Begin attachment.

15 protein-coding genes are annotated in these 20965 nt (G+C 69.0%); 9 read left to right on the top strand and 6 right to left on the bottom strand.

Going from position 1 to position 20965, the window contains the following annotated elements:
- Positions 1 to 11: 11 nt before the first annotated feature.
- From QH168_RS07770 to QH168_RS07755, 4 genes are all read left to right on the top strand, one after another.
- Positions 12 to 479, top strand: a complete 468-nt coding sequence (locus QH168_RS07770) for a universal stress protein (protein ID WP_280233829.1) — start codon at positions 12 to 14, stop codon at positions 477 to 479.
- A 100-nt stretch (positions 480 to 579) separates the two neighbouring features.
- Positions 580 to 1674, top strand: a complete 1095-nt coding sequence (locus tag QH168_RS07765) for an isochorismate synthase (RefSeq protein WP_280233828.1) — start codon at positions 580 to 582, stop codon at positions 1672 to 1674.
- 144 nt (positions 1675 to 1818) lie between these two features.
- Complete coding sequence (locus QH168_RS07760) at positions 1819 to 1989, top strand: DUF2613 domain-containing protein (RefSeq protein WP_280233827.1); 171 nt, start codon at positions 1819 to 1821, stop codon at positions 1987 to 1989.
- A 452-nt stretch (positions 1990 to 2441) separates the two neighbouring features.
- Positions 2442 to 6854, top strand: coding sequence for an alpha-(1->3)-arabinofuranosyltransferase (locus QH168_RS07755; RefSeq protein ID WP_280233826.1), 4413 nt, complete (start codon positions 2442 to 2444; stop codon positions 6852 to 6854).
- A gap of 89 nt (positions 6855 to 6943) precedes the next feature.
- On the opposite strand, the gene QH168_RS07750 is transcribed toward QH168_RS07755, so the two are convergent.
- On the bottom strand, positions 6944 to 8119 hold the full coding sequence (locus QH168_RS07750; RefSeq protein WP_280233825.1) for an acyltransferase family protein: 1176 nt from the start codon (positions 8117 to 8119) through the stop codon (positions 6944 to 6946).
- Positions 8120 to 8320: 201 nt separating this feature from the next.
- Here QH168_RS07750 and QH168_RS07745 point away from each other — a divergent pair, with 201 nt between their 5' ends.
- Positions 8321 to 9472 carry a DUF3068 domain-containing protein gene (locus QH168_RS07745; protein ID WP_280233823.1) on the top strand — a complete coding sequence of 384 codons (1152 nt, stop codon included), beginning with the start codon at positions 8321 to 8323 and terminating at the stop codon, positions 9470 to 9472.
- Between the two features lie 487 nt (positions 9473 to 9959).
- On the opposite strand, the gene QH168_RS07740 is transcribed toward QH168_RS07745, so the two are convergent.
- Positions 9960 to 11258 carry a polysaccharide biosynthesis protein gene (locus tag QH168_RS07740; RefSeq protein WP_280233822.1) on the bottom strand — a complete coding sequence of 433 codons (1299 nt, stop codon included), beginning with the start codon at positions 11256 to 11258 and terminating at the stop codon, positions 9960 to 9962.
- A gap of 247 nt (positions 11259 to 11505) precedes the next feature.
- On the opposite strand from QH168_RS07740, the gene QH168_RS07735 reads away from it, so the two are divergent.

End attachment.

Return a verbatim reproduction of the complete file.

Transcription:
15 protein-coding genes are annotated in these 20965 nt (G+C 69.0%); 9 read left to right on the top strand and 6 right to left on the bottom strand.

Going from position 1 to position 20965, the window contains the following annotated elements:
- Positions 1 to 11: 11 nt before the first annotated feature.
- From QH168_RS07770 to QH168_RS07755, 4 genes are all read left to right on the top strand, one after another.
- Positions 12 to 479, top strand: a complete 468-nt coding sequence (locus QH168_RS07770) for a universal stress protein (protein ID WP_280233829.1) — start codon at positions 12 to 14, stop codon at positions 477 to 479.
- A 100-nt stretch (positions 480 to 579) separates the two neighbouring features.
- Positions 580 to 1674, top strand: a complete 1095-nt coding sequence (locus tag QH168_RS07765) for an isochorismate synthase (RefSeq protein WP_280233828.1) — start codon at positions 580 to 582, stop codon at positions 1672 to 1674.
- 144 nt (positions 1675 to 1818) lie between these two features.
- Complete coding sequence (locus QH168_RS07760) at positions 1819 to 1989, top strand: DUF2613 domain-containing protein (RefSeq protein WP_280233827.1); 171 nt, start codon at positions 1819 to 1821, stop codon at positions 1987 to 1989.
- A 452-nt stretch (positions 1990 to 2441) separates the two neighbouring features.
- Positions 2442 to 6854, top strand: coding sequence for an alpha-(1->3)-arabinofuranosyltransferase (locus QH168_RS07755; RefSeq protein ID WP_280233826.1), 4413 nt, complete (start codon positions 2442 to 2444; stop codon positions 6852 to 6854).
- A gap of 89 nt (positions 6855 to 6943) precedes the next feature.
- On the opposite strand, the gene QH168_RS07750 is transcribed toward QH168_RS07755, so the two are convergent.
- On the bottom strand, positions 6944 to 8119 hold the full coding sequence (locus QH168_RS07750; RefSeq protein WP_280233825.1) for an acyltransferase family protein: 1176 nt from the start codon (positions 8117 to 8119) through the stop codon (positions 6944 to 6946).
- Positions 8120 to 8320: 201 nt separating this feature from the next.
- Here QH168_RS07750 and QH168_RS07745 point away from each other — a divergent pair, with 201 nt between their 5' ends.
- Positions 8321 to 9472 carry a DUF3068 domain-containing protein gene (locus QH168_RS07745; protein ID WP_280233823.1) on the top strand — a complete coding sequence of 384 codons (1152 nt, stop codon included), beginning with the start codon at positions 8321 to 8323 and terminating at the stop codon, positions 9470 to 9472.
- Between the two features lie 487 nt (positions 9473 to 9959).
- On the opposite strand, the gene QH168_RS07740 is transcribed toward QH168_RS07745, so the two are convergent.
- Positions 9960 to 11258 carry a polysaccharide biosynthesis protein gene (locus tag QH168_RS07740; RefSeq protein WP_280233822.1) on the bottom strand — a complete coding sequence of 433 codons (1299 nt, stop codon included), beginning with the start codon at positions 11256 to 11258 and terminating at the stop codon, positions 9960 to 9962.
- A gap of 247 nt (positions 11259 to 11505) precedes the next feature.
- On the opposite strand from QH168_RS07740, the gene QH168_RS07735 reads away from it, so the two are divergent.